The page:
‘The Rho Ophiuchi Clouds’
by Artem Mironov (Russia)
Insight Astronomy Photographer of the Year Winner, Stars and Nebulae, and overall winner
Taken over three nights at a farm in Namibia near Gamsberg Mountain, this image depicts the Rho Ophiuchi cloud complex. Sometimes known as ‘Rho Oph’ for short or the Ophiuchus molecular cloud, it is named after a bright star in the region. It is a dark emission and reflection nebula about 14 light years across and is situated approximately 460 light years away from our planet, in the constellation of Ophiuchus (the ‘serpent-bearer’). It is one of the closest star-forming regions to the solar system.
by Mikkel Beiter (Denmark)
During October 2016 Beiter observed the waves from the sea slowly rolling up on this long beach in Iceland making the sand wet, resulting in great conditions for catching some reflections. Suddenly, clouds emerged from the nearby mountains and floated across the sea allowing him to capture this other-worldly scene of a powerful, teal aurora sweeping across the night sky in Stokksnes, Iceland.
by László Francsics (Hungary)
Winner, Our Moon
This hyper-saturated image depicts the face of the lunar surface in a new light. The impact crater and its ray system appear as blue-white structures that extend over a thousand miles. The Tycho Crater, named after Danish astronomer Tycho Brahe, has a bluish shade that is characteristic of the youngest craters on the Moon, with this particular feature estimated to be 108 million years old.
by Alexandra Hart (UK)
Winner, Our Sun
On 9 May 2016, a transit of Mercury occurred, with the smallest planet in the solar system passing directly between the Earth and the Sun over the course of seven-and-a-half hours. Mercury can be seen towards the centre of the image as a tiny black dot. The day of the transit had dawned cloudy but weather forecasts showed clear skies to the north, and Hart had a kind friend who offered the use of his garden as a viewing area.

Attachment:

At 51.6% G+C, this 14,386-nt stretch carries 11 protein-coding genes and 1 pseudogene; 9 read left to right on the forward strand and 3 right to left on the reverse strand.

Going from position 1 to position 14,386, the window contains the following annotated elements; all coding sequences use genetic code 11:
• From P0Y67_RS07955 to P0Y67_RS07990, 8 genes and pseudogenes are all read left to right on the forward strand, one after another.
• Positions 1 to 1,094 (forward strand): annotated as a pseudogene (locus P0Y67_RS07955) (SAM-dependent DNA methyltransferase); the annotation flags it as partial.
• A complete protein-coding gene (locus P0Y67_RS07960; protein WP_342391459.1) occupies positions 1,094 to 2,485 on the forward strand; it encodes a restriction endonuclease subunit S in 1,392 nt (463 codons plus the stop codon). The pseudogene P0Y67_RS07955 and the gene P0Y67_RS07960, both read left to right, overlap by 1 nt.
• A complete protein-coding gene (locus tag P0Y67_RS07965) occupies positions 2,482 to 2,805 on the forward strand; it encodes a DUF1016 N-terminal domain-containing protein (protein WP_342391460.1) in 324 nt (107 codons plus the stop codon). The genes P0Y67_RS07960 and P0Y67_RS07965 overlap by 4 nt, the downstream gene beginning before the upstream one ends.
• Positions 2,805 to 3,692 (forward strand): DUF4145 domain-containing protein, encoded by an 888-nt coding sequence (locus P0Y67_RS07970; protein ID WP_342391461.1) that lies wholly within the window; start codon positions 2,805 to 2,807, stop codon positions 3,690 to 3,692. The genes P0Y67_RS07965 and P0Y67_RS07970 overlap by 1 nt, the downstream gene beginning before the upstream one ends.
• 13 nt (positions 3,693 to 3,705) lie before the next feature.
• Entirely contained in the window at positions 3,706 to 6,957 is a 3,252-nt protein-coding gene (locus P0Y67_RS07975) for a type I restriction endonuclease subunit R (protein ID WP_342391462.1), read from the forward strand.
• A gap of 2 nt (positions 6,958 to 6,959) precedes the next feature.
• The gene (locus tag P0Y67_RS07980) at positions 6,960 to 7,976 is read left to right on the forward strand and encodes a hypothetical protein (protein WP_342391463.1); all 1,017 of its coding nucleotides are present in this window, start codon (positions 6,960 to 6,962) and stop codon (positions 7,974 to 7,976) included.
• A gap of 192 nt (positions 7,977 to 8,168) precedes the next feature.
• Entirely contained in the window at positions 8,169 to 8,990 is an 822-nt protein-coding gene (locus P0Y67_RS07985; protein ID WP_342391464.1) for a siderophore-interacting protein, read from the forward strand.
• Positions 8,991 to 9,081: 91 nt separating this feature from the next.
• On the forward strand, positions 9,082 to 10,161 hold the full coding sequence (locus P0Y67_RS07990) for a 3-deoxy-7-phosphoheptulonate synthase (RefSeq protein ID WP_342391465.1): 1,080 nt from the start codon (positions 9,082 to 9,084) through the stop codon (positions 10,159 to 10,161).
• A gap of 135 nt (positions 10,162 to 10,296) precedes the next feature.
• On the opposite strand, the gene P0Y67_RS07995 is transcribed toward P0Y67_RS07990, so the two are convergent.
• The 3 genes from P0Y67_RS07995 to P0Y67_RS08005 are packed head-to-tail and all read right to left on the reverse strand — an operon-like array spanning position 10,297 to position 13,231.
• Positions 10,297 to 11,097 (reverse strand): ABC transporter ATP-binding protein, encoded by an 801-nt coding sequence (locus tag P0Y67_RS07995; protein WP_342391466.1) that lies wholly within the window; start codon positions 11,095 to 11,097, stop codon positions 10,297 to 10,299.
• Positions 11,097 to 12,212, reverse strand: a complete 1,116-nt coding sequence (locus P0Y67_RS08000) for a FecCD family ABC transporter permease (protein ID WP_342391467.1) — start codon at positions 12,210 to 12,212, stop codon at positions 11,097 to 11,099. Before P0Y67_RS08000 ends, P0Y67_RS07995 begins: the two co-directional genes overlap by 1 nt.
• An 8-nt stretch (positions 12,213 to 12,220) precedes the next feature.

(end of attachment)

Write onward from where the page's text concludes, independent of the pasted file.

‘M63: Star Streams and the Sunflower Galaxy’
by Oleg Bryzgalov (Ukraine)
A bright spiral galaxy, Messier 63 looks like a star necklace in which the stars have crashed outwards from the galaxy’s centre, producing this fantastic long train. The ghostly star arcs of the Sunflower Galaxy had long been an elusive target for photographers, but upon deciding to take the image in one of the darkest places in Europe – the Rozhen Observatory in the Rhodopes Mountains, Bulgaria – Bryzgalov successfully captured such an astronomical object. Despite a warm winter and an early spring, there were snow drifts more than a metre high where he shot this, and it took a lot of effort to break through them.
‘The Cone Nebula (NGC 2264)’
by Jason Green (Gibraltar)
Winner, Sir Patrick Moore Prize For Best Newcomer
A vivid deep-red image of the Cone Nebula, lying about 2,700 light years away in the constellation of Monoceros. The image consists of 20 x 10-minute exposures per filter and is an integration of luminance, red, green and blue (LRGB) and hydrogen-alpha (H-Alpha) filters. The image is calibrated with at frames and bias frames, aligned and combined to produce one integrated full-colour image. PixInsight and Photoshop was used to process the image.